Dispute over tenancy status set to be appealed at Court of Session
A dispute between a tenant and her landlords over the status of her tenancy is set to be appealed at the Court of Session after the Upper Tribunal took the view that the tenancy was not a private residential tenancy (PRT). The case relates to a tenant residing in an HMO property in Edinburgh who was not given a written tenancy agreement by her landlords when she moved into a vacant room. The landlord was of the opinion that she had been assigned an interest in a joint and several short assured tenancy for the whole flat which had been running for several years. The tenant was of the view that she had a PRT for (and was only responsible for paying rent for) part of the property.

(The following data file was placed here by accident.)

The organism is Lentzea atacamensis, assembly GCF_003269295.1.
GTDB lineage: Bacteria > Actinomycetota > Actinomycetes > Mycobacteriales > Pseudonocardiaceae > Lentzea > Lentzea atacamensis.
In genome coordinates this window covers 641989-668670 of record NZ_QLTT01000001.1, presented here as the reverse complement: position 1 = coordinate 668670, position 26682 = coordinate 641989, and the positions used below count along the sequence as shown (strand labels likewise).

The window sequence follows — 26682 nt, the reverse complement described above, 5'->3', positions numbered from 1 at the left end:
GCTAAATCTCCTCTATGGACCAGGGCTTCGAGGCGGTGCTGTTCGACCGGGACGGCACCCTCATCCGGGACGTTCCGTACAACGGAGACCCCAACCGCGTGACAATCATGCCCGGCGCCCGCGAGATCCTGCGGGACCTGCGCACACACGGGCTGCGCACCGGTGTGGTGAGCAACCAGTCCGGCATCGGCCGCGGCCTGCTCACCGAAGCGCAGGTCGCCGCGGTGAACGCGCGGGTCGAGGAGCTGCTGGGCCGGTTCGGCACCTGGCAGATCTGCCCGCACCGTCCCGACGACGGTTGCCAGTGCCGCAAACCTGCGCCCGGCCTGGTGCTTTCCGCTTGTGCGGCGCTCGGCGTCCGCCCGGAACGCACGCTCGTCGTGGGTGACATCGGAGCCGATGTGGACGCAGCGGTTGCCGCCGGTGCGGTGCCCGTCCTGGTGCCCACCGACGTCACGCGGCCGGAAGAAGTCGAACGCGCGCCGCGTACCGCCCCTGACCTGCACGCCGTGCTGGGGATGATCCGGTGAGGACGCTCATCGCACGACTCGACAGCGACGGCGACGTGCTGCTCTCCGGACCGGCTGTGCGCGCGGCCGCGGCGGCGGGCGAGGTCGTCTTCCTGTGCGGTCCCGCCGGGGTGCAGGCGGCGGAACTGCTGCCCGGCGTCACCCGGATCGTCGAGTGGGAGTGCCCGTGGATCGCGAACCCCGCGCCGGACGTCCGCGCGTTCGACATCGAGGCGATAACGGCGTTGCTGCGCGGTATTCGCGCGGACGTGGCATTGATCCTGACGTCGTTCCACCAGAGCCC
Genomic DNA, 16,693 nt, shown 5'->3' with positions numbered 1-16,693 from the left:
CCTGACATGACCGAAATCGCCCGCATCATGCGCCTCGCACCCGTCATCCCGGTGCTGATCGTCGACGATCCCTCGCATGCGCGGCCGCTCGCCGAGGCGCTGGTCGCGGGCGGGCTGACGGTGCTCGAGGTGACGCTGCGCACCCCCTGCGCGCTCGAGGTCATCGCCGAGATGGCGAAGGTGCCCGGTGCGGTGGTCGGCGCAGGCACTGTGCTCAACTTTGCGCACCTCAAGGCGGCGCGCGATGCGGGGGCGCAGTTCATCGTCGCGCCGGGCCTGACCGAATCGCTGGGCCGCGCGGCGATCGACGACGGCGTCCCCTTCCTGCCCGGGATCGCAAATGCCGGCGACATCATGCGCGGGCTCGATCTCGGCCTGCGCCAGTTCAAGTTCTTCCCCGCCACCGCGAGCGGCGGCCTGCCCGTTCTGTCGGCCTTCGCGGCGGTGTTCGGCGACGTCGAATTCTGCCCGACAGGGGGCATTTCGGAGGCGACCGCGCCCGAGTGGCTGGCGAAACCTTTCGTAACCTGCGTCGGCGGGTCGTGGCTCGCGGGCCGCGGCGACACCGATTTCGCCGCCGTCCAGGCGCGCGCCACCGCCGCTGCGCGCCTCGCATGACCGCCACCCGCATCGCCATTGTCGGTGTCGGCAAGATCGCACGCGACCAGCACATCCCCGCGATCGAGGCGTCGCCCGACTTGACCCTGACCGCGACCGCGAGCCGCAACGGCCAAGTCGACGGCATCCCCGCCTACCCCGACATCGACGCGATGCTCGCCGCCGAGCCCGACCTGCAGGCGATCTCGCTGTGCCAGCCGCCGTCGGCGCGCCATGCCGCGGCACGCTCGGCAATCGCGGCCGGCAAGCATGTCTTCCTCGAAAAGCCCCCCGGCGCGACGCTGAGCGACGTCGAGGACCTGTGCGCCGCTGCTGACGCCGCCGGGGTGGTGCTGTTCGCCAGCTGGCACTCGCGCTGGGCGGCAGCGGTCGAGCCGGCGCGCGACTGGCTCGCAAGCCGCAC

One of the requirements for the PRT legislation to apply is that the property is let to an individual as a “separate dwelling”. The Upper Tribunal ruled that the tenancy does not qualify as a PRT because the tenant does not occupy a separate dwelling; she is entitled to exclusive occupation only of her own bedroom and has to share all other facilities. SAL is of the view that the ruling by the Upper Tribunal is flawed because the sheriff appears to have overlooked clause 2(4) of the PRT legislation which states that tenancies where facilities are shared with others are to be regarded as separate dwellings. We will advise members of the outcome of the Court of Session appeal in due course.